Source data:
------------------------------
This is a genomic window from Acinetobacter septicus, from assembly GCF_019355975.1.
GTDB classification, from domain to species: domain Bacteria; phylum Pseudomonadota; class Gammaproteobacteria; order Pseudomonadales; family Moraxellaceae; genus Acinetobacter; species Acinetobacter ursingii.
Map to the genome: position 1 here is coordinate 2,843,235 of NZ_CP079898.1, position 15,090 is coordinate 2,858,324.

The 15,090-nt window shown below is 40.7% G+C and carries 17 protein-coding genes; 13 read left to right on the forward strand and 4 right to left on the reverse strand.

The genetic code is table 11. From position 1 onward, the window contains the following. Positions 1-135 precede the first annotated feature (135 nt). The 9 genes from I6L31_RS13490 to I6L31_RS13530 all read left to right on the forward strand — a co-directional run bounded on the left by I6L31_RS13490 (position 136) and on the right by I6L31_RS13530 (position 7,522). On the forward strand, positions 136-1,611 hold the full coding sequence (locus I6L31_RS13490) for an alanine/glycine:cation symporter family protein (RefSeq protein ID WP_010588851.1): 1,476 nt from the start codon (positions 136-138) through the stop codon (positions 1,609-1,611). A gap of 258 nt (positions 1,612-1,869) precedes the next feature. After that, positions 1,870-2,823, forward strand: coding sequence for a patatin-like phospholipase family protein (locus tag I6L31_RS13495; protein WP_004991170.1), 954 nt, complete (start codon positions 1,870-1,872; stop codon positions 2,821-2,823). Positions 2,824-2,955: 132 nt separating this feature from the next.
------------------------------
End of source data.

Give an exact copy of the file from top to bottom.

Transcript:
This is a genomic window from Acinetobacter septicus, from assembly GCF_019355975.1.
GTDB classification, from domain to species: domain Bacteria; phylum Pseudomonadota; class Gammaproteobacteria; order Pseudomonadales; family Moraxellaceae; genus Acinetobacter; species Acinetobacter ursingii.
Map to the genome: position 1 here is coordinate 2,843,235 of NZ_CP079898.1, position 15,090 is coordinate 2,858,324.

The 15,090-nt window shown below is 40.7% G+C and carries 17 protein-coding genes; 13 read left to right on the forward strand and 4 right to left on the reverse strand.

The genetic code is table 11. From position 1 onward, the window contains the following. Positions 1-135 precede the first annotated feature (135 nt). The 9 genes from I6L31_RS13490 to I6L31_RS13530 all read left to right on the forward strand — a co-directional run bounded on the left by I6L31_RS13490 (position 136) and on the right by I6L31_RS13530 (position 7,522). On the forward strand, positions 136-1,611 hold the full coding sequence (locus I6L31_RS13490) for an alanine/glycine:cation symporter family protein (RefSeq protein ID WP_010588851.1): 1,476 nt from the start codon (positions 136-138) through the stop codon (positions 1,609-1,611). A gap of 258 nt (positions 1,612-1,869) precedes the next feature. After that, positions 1,870-2,823, forward strand: coding sequence for a patatin-like phospholipase family protein (locus tag I6L31_RS13495; protein WP_004991170.1), 954 nt, complete (start codon positions 1,870-1,872; stop codon positions 2,821-2,823). Positions 2,824-2,955: 132 nt separating this feature from the next.